Massacre and cover up.
It was inevitable. The bubble had gotten too big. Its flimsy filament could no longer contain the air trapped within. It had to burst. And burst it dead, taking the fortunes of millions of ordinary citizens down with it.
Backdrop: 80% of the Chinese stock market comprised individuals (as opposed to institutional investors), many of whom, at the encouragement of the all-knowing and benevolent Chinese government, borrowed money in order to stake their fortunes in the market. This was known as ‘margin lending’; they were borrowing money (from shady sources such as p2p lending websites) with the shares themselves as collateral. Of course as share values and thus, collateral values started to fall, these ‘investors’ faced margin calls which they could not possibly meet.
As a result, the Chinese stock market inflated more than Pamela Anderson’s boob job, with the market growing far more than the rate of economic growth and the profits of the companies they were investing in. At its peak, half the companies listed on the Shanghai and Shenzhen exchanges were trading at above 85x price to earnings! Let me repeat that number, 85x!!!
Like I said, it was inevitable.
When prices started to fall and investors faced margin calls, they had no choice but to sell their shares, resulting in further downward pressure on the stock market; basically a negative feedback loop of money bleeding out into the ether.
The response of the Chinese government was basically straight out a Hollywood movie on repressive governments, they:
- Announced that they would be ‘taking action’ against ‘malicious short sellers’.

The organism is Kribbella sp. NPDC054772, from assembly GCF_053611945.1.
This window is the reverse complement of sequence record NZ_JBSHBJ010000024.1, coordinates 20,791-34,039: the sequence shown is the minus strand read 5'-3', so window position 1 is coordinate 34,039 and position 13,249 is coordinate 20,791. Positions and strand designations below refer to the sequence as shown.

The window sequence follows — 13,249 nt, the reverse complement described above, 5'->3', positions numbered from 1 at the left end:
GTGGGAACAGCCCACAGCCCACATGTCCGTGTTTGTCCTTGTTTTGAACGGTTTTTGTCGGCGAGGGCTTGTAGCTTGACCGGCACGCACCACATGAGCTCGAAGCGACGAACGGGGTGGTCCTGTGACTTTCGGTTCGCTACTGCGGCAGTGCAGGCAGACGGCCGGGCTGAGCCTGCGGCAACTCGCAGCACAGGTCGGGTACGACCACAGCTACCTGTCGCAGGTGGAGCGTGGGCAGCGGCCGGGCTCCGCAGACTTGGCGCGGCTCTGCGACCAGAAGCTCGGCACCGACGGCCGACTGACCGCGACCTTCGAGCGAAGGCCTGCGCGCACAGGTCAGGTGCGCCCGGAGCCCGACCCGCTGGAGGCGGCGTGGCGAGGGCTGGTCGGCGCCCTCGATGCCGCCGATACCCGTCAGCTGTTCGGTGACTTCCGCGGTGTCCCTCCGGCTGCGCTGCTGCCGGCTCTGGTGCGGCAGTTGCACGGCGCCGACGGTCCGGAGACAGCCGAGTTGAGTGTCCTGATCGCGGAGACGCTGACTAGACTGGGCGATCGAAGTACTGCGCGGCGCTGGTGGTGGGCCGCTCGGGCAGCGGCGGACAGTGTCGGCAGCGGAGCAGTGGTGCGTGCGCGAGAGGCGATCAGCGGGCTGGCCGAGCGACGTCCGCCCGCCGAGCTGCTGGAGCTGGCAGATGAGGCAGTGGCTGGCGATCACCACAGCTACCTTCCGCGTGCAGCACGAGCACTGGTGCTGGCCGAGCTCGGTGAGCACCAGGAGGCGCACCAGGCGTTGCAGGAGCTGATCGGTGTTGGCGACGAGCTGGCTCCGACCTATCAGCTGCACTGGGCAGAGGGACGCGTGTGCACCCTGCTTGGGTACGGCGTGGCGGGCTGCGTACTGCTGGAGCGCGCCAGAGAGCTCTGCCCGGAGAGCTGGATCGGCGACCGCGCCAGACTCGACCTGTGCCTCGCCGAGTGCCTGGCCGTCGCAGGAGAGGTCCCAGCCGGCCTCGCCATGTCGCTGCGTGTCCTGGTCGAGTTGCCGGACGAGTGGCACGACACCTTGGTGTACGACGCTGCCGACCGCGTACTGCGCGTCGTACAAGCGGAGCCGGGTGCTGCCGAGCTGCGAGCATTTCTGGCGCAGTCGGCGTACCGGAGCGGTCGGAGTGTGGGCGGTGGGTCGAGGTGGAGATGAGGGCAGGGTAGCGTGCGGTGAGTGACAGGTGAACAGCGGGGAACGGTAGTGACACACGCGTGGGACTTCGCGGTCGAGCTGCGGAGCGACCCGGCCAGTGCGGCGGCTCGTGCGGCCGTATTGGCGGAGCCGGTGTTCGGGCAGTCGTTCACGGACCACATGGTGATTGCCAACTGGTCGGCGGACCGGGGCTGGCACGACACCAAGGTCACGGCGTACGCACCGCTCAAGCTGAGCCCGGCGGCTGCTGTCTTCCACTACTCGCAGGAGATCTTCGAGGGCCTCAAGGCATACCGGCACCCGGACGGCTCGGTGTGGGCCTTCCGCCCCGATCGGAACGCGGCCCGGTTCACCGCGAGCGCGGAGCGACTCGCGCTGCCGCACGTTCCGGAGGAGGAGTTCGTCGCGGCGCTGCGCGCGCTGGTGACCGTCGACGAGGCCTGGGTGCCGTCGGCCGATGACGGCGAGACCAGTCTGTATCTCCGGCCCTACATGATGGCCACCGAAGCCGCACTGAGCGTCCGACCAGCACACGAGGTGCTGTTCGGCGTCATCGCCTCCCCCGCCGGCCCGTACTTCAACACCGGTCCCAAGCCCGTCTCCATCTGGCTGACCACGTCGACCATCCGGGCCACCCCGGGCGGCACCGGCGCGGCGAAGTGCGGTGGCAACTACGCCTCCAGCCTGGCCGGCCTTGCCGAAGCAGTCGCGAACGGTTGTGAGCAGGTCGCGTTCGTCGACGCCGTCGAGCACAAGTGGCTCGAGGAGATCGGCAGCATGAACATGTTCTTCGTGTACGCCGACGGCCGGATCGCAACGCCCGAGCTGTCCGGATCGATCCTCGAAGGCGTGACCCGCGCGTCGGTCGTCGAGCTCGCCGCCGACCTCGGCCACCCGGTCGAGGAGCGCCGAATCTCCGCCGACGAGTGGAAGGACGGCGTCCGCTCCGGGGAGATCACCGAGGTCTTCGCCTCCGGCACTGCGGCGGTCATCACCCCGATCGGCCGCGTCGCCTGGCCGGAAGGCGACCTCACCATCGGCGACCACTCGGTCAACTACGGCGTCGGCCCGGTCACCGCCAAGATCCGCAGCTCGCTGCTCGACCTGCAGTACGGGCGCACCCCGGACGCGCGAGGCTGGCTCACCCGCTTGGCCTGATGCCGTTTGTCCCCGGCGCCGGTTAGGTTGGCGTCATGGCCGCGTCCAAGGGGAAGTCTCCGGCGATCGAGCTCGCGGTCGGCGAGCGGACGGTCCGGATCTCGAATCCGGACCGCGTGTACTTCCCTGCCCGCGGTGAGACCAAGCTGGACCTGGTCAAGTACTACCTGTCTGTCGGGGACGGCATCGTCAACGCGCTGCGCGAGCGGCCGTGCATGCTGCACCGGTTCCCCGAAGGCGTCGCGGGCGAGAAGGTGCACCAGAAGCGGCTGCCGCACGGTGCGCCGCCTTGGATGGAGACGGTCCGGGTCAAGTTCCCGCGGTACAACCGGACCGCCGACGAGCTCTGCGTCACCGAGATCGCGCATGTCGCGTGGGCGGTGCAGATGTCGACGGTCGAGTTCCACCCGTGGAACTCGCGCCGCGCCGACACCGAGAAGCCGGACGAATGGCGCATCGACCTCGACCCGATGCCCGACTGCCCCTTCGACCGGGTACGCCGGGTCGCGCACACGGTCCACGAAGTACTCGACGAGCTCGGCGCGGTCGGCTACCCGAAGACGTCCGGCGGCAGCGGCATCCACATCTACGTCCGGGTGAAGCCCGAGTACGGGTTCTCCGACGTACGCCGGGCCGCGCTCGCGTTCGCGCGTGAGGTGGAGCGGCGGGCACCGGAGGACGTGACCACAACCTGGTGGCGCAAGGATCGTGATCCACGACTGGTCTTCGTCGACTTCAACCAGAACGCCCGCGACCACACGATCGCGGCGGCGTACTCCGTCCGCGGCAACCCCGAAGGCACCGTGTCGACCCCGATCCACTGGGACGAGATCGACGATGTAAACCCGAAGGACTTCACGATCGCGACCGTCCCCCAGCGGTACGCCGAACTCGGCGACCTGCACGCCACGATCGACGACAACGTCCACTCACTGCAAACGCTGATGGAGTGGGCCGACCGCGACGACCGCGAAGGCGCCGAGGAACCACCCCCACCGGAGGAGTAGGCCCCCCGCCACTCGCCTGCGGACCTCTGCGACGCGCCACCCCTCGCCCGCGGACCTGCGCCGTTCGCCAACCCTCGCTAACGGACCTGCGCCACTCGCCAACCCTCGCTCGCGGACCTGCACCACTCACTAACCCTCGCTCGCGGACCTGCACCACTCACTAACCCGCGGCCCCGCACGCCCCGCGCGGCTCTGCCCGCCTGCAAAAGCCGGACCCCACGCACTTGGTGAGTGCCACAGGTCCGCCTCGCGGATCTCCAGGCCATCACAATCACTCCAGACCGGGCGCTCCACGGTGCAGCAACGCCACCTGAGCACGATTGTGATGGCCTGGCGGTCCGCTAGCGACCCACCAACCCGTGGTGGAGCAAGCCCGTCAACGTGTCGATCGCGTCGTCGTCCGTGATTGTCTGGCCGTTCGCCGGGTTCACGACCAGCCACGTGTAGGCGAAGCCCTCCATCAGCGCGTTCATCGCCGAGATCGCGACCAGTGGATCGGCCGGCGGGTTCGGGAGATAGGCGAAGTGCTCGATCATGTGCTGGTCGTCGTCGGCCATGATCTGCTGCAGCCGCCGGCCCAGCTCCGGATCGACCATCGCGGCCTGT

- Pressured large mutual funds and companies to buy more stocks.
- Imposed a 6-month ban on the selling of stock by holders of more than 5% of company stock.
- Suspended trading on about 1,300 companies, representing about 45% of the entire stock market.
- Arrested 197 people, including a journalist and stock market officials, for the super deadly crime of “spreading rumors”.
They also devalued the renminbi by about 4.6% to CNY6.3975 to the US dollar (Yay for the American consumer! Cheaper goods for all!).
What is the lesson in all this? Besides highlighting to the world that underlying economic forces and principles are not to be ignored (one commentator described the rise of the Chinese stock market as ‘completely untethered from reality’) it really highlighted a weakness in the illusion of a more free market economy that the Chinese government had tried so hard to maintain.
Of course we should ask, why did the Chinese government pump up their stock market in the first place? (This reminds me of the scene in Dodgeball: A True Underdog Story, with White Goodman’s inflatable jockstrap)
Basically, all the government did was look at the state of their economy and the level of corporate indebtedness (160% of GDP – USD16.1T- the largest in the world, and expected to increase to USD28.8T over the next five years) and say: hmmmmmmmmmm, what if we replaced all that debt with equity?
Of course, what happened was individuals (who again, were the majority of investors in the stock market), got into debt themselves in order to buy into the companies’ equity!
In effect, ordinary citizens again bailed out corporates, only instead of the Western scenario of taxpayer dollars bailing out too-big-to-fail companies, this bailout came by a more indirect route.
I suppose one could call this a fairer bailout, after all, nobody forced anyone to invest in the stock market. Corporate greed bailed out by individual greed. And the cycle continues…..
Until next time, and still writing from a Chinese-made laptop